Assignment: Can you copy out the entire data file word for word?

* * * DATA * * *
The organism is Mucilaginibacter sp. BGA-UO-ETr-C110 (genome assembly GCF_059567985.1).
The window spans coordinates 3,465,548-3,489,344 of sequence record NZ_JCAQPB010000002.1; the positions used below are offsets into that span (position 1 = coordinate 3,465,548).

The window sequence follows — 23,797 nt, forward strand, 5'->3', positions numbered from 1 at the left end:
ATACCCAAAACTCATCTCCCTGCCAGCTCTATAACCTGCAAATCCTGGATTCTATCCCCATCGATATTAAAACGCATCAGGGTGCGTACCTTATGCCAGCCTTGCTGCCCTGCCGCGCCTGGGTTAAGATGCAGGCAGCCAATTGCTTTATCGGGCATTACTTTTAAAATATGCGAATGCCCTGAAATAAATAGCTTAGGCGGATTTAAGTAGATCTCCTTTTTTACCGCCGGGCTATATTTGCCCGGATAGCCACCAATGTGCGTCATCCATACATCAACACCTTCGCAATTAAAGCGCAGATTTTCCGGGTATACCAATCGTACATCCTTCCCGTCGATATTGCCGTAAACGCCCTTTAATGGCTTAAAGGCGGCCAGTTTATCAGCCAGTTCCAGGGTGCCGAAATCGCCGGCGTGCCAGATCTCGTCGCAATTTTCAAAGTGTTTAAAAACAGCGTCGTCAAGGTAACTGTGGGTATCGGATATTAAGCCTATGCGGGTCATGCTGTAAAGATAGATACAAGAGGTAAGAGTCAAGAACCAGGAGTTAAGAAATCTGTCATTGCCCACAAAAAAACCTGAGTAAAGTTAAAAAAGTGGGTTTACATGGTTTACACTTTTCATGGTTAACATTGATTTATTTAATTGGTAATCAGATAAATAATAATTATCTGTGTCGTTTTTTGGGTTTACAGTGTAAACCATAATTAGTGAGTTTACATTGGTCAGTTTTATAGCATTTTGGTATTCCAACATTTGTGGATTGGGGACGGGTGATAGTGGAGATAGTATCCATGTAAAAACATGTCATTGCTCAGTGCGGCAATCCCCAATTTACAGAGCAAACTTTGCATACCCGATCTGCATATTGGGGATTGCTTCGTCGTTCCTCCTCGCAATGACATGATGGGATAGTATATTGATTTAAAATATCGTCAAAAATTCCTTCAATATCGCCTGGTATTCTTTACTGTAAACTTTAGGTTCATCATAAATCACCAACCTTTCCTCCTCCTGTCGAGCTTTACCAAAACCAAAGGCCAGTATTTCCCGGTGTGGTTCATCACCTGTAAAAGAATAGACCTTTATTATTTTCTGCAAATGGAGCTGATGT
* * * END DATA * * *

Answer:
The organism is Mucilaginibacter sp. BGA-UO-ETr-C110 (genome assembly GCF_059567985.1).
The window spans coordinates 3,465,548-3,489,344 of sequence record NZ_JCAQPB010000002.1; the positions used below are offsets into that span (position 1 = coordinate 3,465,548).

The window sequence follows — 23,797 nt, forward strand, 5'->3', positions numbered from 1 at the left end:
ATACCCAAAACTCATCTCCCTGCCAGCTCTATAACCTGCAAATCCTGGATTCTATCCCCATCGATATTAAAACGCATCAGGGTGCGTACCTTATGCCAGCCTTGCTGCCCTGCCGCGCCTGGGTTAAGATGCAGGCAGCCAATTGCTTTATCGGGCATTACTTTTAAAATATGCGAATGCCCTGAAATAAATAGCTTAGGCGGATTTAAGTAGATCTCCTTTTTTACCGCCGGGCTATATTTGCCCGGATAGCCACCAATGTGCGTCATCCATACATCAACACCTTCGCAATTAAAGCGCAGATTTTCCGGGTATACCAATCGTACATCCTTCCCGTCGATATTGCCGTAAACGCCCTTTAATGGCTTAAAGGCGGCCAGTTTATCAGCCAGTTCCAGGGTGCCGAAATCGCCGGCGTGCCAGATCTCGTCGCAATTTTCAAAGTGTTTAAAAACAGCGTCGTCAAGGTAACTGTGGGTATCGGATATTAAGCCTATGCGGGTCATGCTGTAAAGATAGATACAAGAGGTAAGAGTCAAGAACCAGGAGTTAAGAAATCTGTCATTGCCCACAAAAAAACCTGAGTAAAGTTAAAAAAGTGGGTTTACATGGTTTACACTTTTCATGGTTAACATTGATTTATTTAATTGGTAATCAGATAAATAATAATTATCTGTGTCGTTTTTTGGGTTTACAGTGTAAACCATAATTAGTGAGTTTACATTGGTCAGTTTTATAGCATTTTGGTATTCCAACATTTGTGGATTGGGGACGGGTGATAGTGGAGATAGTATCCATGTAAAAACATGTCATTGCTCAGTGCGGCAATCCCCAATTTACAGAGCAAACTTTGCATACCCGATCTGCATATTGGGGATTGCTTCGTCGTTCCTCCTCGCAATGACATGATGGGATAGTATATTGATTTAAAATATCGTCAAAAATTCCTTCAATATCGCCTGGTATTCTTTACTGTAAACTTTAGGTTCATCATAAATCACCAACCTTTCCTCCTCCTGTCGAGCTTTACCAAAACCAAAGGCCAGTATTTCCCGGTGTGGTTCATCACCTGTAAAAGAATAGACCTTTATTATTTTCTGCAAATGGAGCTGATGT